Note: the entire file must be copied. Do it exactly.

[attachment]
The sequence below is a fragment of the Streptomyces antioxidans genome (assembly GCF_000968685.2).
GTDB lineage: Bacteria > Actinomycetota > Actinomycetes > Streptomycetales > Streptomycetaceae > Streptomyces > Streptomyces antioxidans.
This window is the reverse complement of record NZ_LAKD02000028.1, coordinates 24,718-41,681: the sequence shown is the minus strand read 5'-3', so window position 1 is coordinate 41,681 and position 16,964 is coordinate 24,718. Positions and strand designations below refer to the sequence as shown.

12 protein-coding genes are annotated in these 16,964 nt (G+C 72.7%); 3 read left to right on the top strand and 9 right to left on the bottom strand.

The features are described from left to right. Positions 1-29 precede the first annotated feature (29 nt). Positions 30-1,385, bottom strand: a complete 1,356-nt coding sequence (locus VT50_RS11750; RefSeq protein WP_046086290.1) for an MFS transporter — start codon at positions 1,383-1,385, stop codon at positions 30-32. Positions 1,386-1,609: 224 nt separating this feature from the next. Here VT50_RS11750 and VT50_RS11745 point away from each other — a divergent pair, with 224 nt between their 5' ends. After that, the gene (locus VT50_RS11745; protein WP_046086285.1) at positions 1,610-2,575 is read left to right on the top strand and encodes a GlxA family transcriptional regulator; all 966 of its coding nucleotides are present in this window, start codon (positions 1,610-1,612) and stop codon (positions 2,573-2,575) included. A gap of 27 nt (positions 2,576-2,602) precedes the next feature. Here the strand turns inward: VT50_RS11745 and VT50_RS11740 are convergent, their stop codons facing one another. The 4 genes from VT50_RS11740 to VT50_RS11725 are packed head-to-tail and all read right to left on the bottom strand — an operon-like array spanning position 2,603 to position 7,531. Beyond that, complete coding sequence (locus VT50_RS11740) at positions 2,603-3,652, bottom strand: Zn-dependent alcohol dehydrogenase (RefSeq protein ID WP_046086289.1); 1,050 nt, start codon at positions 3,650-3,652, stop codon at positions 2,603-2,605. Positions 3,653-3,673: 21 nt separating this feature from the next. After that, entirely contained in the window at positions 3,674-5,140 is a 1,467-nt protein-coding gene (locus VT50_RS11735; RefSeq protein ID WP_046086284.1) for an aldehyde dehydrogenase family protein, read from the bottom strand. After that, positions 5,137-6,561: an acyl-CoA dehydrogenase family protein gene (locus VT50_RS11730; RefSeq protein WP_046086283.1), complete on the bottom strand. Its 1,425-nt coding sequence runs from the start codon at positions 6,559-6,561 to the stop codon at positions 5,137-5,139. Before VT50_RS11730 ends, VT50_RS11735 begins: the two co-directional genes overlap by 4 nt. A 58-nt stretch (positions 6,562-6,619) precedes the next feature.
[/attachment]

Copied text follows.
The sequence below is a fragment of the Streptomyces antioxidans genome (assembly GCF_000968685.2).
GTDB lineage: Bacteria > Actinomycetota > Actinomycetes > Streptomycetales > Streptomycetaceae > Streptomyces > Streptomyces antioxidans.
This window is the reverse complement of record NZ_LAKD02000028.1, coordinates 24,718-41,681: the sequence shown is the minus strand read 5'-3', so window position 1 is coordinate 41,681 and position 16,964 is coordinate 24,718. Positions and strand designations below refer to the sequence as shown.

12 protein-coding genes are annotated in these 16,964 nt (G+C 72.7%); 3 read left to right on the top strand and 9 right to left on the bottom strand.

The features are described from left to right. Positions 1-29 precede the first annotated feature (29 nt). Positions 30-1,385, bottom strand: a complete 1,356-nt coding sequence (locus VT50_RS11750; RefSeq protein WP_046086290.1) for an MFS transporter — start codon at positions 1,383-1,385, stop codon at positions 30-32. Positions 1,386-1,609: 224 nt separating this feature from the next. Here VT50_RS11750 and VT50_RS11745 point away from each other — a divergent pair, with 224 nt between their 5' ends. After that, the gene (locus VT50_RS11745; protein WP_046086285.1) at positions 1,610-2,575 is read left to right on the top strand and encodes a GlxA family transcriptional regulator; all 966 of its coding nucleotides are present in this window, start codon (positions 1,610-1,612) and stop codon (positions 2,573-2,575) included. A gap of 27 nt (positions 2,576-2,602) precedes the next feature. Here the strand turns inward: VT50_RS11745 and VT50_RS11740 are convergent, their stop codons facing one another. The 4 genes from VT50_RS11740 to VT50_RS11725 are packed head-to-tail and all read right to left on the bottom strand — an operon-like array spanning position 2,603 to position 7,531. Beyond that, complete coding sequence (locus VT50_RS11740) at positions 2,603-3,652, bottom strand: Zn-dependent alcohol dehydrogenase (RefSeq protein ID WP_046086289.1); 1,050 nt, start codon at positions 3,650-3,652, stop codon at positions 2,603-2,605. Positions 3,653-3,673: 21 nt separating this feature from the next. After that, entirely contained in the window at positions 3,674-5,140 is a 1,467-nt protein-coding gene (locus VT50_RS11735; RefSeq protein ID WP_046086284.1) for an aldehyde dehydrogenase family protein, read from the bottom strand. After that, positions 5,137-6,561: an acyl-CoA dehydrogenase family protein gene (locus VT50_RS11730; RefSeq protein WP_046086283.1), complete on the bottom strand. Its 1,425-nt coding sequence runs from the start codon at positions 6,559-6,561 to the stop codon at positions 5,137-5,139. Before VT50_RS11730 ends, VT50_RS11735 begins: the two co-directional genes overlap by 4 nt. A 58-nt stretch (positions 6,562-6,619) precedes the next feature.